Within the Aegis BMD program, Mr. Perry, the first to conclude the mission was technically feasible, was the primary technical liaison between the MDA and Aegis BMD leadership and was the mission host during the satellite interception. Dr. Desimone led his group to develop test programs and modify computer program code to identify the satellite as a valid target, declare the satellite engageable and to compute valid intercept points. Mr. Hussey oversaw the SM-3 design changes needed for mission success and the delivery of three modified missiles within 26 days.
In cooperation with the U.S. Navy, the Aegis BMD team launched an intensive design, test, and training effort to reconfigure the Aegis BMD system onboard the USS Lake Erie to enable it to attempt this one-time mission. They updated the ship's advanced fire control system, allowing it to identify, track, and engage the satellite, even though the system was specifically designed to avoid such engagements. The team also made special modifications to the system's SM-3 interceptor, extending its capabilities to achieve the altitude and closing velocity required for this unique undertaking. Finally, on February 20, 2008, the extraordinary efforts of the Operation BURNT FROST team were realized when the USS Lake Erie acquired the satellite, launched the interceptor, and eliminated the threat.
As a whole, this team took a set of diverse and unrelated defense assets and, in a matter of weeks, integrated them into an effective weapon system, enabling the successful interception of the satellite and potentially saving countless lives. The success of this mission speaks to this team's flexibility, ingenuity, and drive to achieve the seemingly impossible. When the nation needed an extraordinary capability, they stepped up and delivered it.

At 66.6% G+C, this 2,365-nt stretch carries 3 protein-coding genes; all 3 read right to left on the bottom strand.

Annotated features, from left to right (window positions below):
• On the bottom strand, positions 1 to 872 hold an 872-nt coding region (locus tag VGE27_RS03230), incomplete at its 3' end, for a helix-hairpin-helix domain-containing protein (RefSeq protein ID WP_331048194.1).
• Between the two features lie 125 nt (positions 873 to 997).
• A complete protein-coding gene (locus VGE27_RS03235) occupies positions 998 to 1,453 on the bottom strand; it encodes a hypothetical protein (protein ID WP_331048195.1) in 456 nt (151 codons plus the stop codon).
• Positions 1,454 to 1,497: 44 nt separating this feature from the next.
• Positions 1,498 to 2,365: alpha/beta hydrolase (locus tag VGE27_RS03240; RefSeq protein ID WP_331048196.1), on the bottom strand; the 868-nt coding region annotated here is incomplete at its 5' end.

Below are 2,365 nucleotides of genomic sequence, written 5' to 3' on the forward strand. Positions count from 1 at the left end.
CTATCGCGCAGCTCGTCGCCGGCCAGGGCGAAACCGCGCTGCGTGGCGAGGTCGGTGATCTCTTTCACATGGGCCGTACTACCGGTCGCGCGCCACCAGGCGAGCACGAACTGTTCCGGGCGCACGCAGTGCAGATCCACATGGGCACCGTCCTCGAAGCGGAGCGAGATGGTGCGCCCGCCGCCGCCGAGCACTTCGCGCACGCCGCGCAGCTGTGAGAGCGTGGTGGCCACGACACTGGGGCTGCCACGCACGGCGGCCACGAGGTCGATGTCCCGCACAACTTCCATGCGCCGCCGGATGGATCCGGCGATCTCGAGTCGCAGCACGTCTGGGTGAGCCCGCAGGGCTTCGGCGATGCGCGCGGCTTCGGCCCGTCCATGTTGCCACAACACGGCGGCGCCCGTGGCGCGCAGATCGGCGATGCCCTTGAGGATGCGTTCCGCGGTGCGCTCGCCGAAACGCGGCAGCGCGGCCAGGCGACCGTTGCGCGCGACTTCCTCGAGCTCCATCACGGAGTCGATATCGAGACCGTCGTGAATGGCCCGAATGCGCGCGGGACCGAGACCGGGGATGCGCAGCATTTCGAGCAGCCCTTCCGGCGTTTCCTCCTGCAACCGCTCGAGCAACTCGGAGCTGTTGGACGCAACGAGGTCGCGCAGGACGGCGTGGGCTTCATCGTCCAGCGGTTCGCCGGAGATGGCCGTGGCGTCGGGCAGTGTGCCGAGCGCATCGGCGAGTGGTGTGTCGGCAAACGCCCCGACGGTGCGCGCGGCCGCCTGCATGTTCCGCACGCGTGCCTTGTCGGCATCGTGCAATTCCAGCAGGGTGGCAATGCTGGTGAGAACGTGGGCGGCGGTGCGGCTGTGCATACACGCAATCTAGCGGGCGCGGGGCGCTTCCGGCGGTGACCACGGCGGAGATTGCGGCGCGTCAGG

Theater Critical Measurements Program Team
The Strategic Defense Initiative Organization (SDIO) established the Theater Critical Measurements Program (TCMP) shortly after the 1991 Persian Gulf War to fill a knowledge gap in our understanding regarding the behavior of theater ballistic missiles (TBMs) and the potential of various mitigation techniques against debris and countermeasures. Mr. David R. Israel, then SDIO Deputy Director, recognized the need to gather data on theater threat objects and, in collaboration with Dr. Keh-Ping Dunn of the Massachusetts Institute of Technology (MIT) Lincoln Laboratory, developed the constituency and the technical plan for this important measurement program. They assembled and led a strong team, which included: LTC Christopher B. Johnson, SDIO; Mr. Charles T. Jennings, U.S. Army Space and Missile Defense Command; Dr. Donald S. Coe, MIT Lincoln Laboratory; Mr. David L. Immerman, MIT Lincoln Laboratory, Dr. Paul A. Temple, SDIO, and Dr. Daniel A. O'Connor, MIT Lincoln Laboratory to conduct the field test campaign. The initial campaign focused on issues that confronted the PATRIOT (Phased Array Tracking Radar Intercept On Target) air defense system during the Gulf War deployment, but were as equally important to the broader theater mission area within SDIO. The success of the first campaign (Jan 93) led to continuation of the effort with additional dedicated campaigns that extended over the next decade and provided the ballistic missile defense community with a wealth of data and capability demonstrations. The TCMP consisted of three campaigns that included eight individual flight tests with the final test conducted in 2001. Success of these early campaigns eventually led to the Critical Measurements Program, and the Counter-Measure Critical Measurements Program.
The following are key TCMP contributions:
- Accelerated the PATRIOT Advanced Capability (PAC)-3 radar development and testing with realistic TBM targets and environments;
- Provided the first real-time TBM tracking by Aegis AN/SPY-1 radar and guided the future development and testing of the Aegis high-range resolution advanced waveform;
- Incorporated the first Fly-Away Sensor Package to collect resolved infrared data for seeker algorithm development and testing against TBM targets and debris;
- Conducted a series of Interoperability Tests between the US TBM defense elements against a variety of TBM targets;
- Collected a spectrum of TBM countermeasure and debris environment data using element sensors as well as radio frequency/infrared instrumentation sensors to support model development and algorithm testing. These data are still being used by MDA and its contractors.